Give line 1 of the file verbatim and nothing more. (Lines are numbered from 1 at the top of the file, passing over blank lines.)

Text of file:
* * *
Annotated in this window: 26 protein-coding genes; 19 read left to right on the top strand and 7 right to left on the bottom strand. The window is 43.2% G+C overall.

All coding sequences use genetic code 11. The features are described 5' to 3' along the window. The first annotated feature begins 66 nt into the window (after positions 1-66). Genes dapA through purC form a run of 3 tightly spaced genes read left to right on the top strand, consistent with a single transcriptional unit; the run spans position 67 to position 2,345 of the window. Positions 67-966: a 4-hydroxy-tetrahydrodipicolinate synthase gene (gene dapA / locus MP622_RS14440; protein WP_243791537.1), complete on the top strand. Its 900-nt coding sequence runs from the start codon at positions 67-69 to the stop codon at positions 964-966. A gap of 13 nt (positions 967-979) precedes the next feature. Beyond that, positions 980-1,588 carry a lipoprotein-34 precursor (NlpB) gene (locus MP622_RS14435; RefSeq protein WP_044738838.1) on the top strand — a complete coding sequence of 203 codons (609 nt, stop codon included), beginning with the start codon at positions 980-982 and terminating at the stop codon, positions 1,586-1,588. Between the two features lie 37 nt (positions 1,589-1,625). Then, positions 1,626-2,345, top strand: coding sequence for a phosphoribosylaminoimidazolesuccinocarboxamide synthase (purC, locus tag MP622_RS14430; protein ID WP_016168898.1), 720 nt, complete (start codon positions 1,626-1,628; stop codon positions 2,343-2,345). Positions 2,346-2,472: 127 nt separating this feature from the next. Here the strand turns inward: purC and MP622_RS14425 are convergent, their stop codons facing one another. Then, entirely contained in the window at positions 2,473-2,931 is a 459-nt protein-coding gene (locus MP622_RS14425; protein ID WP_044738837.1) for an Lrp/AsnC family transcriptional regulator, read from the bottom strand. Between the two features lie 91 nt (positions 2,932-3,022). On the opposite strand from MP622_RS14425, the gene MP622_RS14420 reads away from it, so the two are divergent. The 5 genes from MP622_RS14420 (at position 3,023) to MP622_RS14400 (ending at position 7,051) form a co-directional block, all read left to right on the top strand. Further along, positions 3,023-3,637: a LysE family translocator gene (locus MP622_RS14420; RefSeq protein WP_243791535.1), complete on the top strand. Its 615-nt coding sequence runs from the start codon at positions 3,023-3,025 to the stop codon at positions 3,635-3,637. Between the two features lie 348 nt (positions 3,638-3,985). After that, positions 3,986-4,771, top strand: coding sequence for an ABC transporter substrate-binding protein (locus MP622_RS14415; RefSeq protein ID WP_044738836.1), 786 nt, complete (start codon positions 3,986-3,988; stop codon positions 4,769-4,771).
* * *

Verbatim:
Annotated in this window: 26 protein-coding genes; 19 read left to right on the top strand and 7 right to left on the bottom strand. The window is 43.2% G+C overall.